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The Joy of Music in Shaping Experiences

Interviews By Garrett Fuller on November 19, 2013

Anyone following the MOBA market recently has heard of Strife. Announced in August after two years of development, the game brings some new ideas and fun to the MOBA genre with a familiar free to play approach.  We got the chance to sit down with Stephen Baker, the Sound Audio Engineer for S2 Games to talk about how his work impacts the player’s experience and why music and sound should never be overlooked. Sometimes it may go unnoticed, but Stephen explains why sound is critical in any game you play.

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Stephen works on all the sounds in the game: NPC voices, weapon effects, spell effects, and just about everything you hear. All of these sounds are coded in by hand and bring the game to life for the player. The ambient sounds create the mood of the game as players enter into a battle. Stephen also gets to work with dialogue to give the players direction and enhance the story. The big changes with Strife come in the form of how music is used in the game, and how it will impact the emotional response you feel even if you don't know why.

Stephen works with the composer Daniel James on the game daily in an iterative process to bring all the music into the system. Strife uses something they're calling The Conductor which is an adaptive music system. It has been put in place to enhance the dynamic feel of the game. The Conductor begins very low and subtle when you're just laning or getting a match started. It can be taken to the extreme by stacking musical tracks as the action ramps up. It really cranks up the drama of events like destroying towers, having your base assaulted, or even just jungling. It can add in different instruments and continue to build as the game progresses.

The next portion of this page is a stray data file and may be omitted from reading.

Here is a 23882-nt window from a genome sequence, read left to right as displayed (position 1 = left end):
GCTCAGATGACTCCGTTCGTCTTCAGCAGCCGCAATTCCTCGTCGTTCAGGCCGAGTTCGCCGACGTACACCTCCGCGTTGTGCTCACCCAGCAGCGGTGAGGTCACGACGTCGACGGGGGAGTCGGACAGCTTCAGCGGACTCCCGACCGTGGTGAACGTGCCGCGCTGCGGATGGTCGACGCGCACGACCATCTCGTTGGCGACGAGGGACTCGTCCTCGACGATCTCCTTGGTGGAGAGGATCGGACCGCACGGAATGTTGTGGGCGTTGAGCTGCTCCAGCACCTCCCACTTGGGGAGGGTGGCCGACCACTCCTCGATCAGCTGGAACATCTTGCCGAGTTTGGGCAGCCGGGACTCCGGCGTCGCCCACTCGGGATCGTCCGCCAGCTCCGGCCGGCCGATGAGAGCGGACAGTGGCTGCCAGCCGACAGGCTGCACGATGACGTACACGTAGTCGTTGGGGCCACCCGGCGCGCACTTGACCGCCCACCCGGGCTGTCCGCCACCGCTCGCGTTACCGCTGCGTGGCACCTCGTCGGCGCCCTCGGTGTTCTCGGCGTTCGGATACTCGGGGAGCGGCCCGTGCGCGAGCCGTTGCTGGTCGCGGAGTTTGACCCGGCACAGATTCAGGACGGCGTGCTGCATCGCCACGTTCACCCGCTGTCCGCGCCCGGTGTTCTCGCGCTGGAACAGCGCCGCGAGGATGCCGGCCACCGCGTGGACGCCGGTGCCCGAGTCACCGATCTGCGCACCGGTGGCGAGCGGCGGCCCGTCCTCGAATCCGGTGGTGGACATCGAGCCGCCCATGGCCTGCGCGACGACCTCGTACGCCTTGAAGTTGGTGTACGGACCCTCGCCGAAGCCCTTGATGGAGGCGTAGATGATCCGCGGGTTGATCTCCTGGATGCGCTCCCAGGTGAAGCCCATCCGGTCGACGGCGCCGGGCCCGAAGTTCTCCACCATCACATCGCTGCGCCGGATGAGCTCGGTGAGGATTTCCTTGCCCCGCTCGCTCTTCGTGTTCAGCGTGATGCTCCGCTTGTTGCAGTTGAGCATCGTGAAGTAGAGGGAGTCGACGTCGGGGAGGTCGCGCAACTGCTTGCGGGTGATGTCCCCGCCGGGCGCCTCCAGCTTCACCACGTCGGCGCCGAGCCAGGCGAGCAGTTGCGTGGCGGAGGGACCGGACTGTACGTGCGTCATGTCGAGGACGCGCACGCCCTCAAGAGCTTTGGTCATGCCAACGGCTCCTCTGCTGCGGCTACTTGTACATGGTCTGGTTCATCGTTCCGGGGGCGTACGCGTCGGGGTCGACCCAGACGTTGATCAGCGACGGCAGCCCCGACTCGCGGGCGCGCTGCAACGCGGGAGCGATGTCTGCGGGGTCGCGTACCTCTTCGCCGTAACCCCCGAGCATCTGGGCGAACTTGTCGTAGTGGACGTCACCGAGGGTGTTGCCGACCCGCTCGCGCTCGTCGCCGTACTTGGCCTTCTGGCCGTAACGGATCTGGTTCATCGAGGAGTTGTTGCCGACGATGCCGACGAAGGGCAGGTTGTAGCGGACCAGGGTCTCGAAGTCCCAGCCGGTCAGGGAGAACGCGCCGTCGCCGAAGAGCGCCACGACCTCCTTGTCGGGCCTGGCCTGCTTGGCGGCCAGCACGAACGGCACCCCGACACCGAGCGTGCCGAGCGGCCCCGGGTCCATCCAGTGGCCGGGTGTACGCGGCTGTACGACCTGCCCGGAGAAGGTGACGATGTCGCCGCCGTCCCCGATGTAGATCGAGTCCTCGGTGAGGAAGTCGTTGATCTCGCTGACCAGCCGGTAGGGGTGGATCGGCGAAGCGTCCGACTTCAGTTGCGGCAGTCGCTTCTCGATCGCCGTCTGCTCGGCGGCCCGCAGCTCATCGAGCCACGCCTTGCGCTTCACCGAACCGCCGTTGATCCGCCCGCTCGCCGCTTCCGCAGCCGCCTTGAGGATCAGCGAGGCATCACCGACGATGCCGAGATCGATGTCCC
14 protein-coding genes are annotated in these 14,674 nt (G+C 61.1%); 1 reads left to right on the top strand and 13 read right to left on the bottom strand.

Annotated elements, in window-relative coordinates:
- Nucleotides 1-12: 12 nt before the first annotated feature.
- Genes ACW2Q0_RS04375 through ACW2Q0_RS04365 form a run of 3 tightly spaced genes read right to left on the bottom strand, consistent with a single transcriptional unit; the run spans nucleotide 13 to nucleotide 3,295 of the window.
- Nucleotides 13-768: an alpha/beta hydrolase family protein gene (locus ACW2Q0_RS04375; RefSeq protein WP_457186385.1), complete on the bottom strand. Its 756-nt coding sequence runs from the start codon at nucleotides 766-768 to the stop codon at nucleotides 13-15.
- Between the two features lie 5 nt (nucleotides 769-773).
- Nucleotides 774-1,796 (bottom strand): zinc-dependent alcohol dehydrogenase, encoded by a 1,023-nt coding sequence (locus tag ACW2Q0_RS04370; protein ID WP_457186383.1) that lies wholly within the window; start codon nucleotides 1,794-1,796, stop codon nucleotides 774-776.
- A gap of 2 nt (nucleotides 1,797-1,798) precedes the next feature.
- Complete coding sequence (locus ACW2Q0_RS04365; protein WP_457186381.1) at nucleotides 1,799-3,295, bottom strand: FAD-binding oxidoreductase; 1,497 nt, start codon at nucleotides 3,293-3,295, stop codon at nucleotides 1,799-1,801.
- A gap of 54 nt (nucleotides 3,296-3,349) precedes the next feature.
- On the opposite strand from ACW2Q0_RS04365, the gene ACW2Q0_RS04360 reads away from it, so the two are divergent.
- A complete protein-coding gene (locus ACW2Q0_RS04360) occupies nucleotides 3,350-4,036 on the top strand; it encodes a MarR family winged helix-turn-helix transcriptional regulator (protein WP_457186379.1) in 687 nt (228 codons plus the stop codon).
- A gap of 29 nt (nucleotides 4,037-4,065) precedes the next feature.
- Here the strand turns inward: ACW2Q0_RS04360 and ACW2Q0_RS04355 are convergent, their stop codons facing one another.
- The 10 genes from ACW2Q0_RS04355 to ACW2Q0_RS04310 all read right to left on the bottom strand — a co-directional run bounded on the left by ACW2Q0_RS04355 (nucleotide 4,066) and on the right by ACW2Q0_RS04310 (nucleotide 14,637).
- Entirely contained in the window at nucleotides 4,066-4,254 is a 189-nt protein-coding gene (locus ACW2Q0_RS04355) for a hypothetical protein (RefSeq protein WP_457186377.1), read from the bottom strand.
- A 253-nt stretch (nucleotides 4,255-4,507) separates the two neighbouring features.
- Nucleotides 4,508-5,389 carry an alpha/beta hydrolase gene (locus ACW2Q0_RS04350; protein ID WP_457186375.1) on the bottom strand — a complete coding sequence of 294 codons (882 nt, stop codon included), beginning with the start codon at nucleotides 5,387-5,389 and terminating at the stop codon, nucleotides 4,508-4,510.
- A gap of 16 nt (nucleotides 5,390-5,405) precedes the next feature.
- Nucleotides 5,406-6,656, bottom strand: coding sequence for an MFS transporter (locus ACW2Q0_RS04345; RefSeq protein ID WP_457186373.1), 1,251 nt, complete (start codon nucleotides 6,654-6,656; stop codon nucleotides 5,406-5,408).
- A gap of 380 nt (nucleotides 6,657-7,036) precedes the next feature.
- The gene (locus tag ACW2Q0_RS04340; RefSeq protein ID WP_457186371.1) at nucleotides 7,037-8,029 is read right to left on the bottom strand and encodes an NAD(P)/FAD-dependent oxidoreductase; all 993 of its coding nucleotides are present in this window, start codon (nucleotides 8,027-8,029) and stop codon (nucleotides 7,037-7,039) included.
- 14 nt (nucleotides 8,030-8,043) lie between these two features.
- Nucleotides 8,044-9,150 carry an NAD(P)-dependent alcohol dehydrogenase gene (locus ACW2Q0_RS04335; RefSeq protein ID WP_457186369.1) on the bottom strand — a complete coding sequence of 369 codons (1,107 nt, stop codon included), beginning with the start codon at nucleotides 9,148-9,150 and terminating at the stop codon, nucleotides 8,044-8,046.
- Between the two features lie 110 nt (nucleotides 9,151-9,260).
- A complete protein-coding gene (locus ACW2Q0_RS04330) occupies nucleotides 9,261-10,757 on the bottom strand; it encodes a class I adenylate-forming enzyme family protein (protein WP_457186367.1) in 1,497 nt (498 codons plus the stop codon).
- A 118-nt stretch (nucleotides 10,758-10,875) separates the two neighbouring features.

The Conductor is used throughout the game at different points. For example, when you are attacking the Tower layers of music continue to compound as you do more damage. Once you stop attacking those layers will go away, but will return if you attack the tower again. This aspect continues through out all portions of a match. There is a death piece, a resurrection piece, victory and defeat, all of which have multiple layers.

Stephen said that right now Strife only has one map, but composing new sounds and music for other maps is something the team would welcome if and when they arrive. Stephen explained that music is there to set the tone as the team enters the arena. It should be epic and powerful. This form of adaptive sound has never been done in a MOBA. All of the sounds are streamed in from the install as needed so only a small portion of memory is used for sound and music... you won't have worry about latency or lag because of fancy scoring.

Depending on where you are in the game sounds and music come will fade in and fade out based on the situation. As mentioned above there are different scores for areas or moments. All of which will play starting from the background music. If you are fighting a Guardian then the soundtrack builds up from the normal music into the much more dynamic battle music of the Guardian fight. The baseline score kicks off all the dynamic music based on situation. As tension mounts in the battle, music will reflect the conflict.

The Tower encounters have their own forms of music which will rise and flow with how you are fighting. Once a tower is destroyed the music shifts to a more conquering and accomplished feel. This adaptability can flow with the game changing for each scenario. Once the towers are destroyed, you will go back to the ambient music until perhaps a team fight breaks out, then the score will shift again and raise the emotion behind the battle.

Music and sound are often an underestimated art in any video game. Stephen was nice enough to give us insight into how critical music and sounds can be, especially in a MOBA where games can be so fast paced. From a sound engineer’s point of view so much of the emotional level in the game can be raised or lowered based on the mood you create. Never underestimate how much work and time goes into the sound of a game. It may just make the difference between enjoying a game, and feeling a game. 

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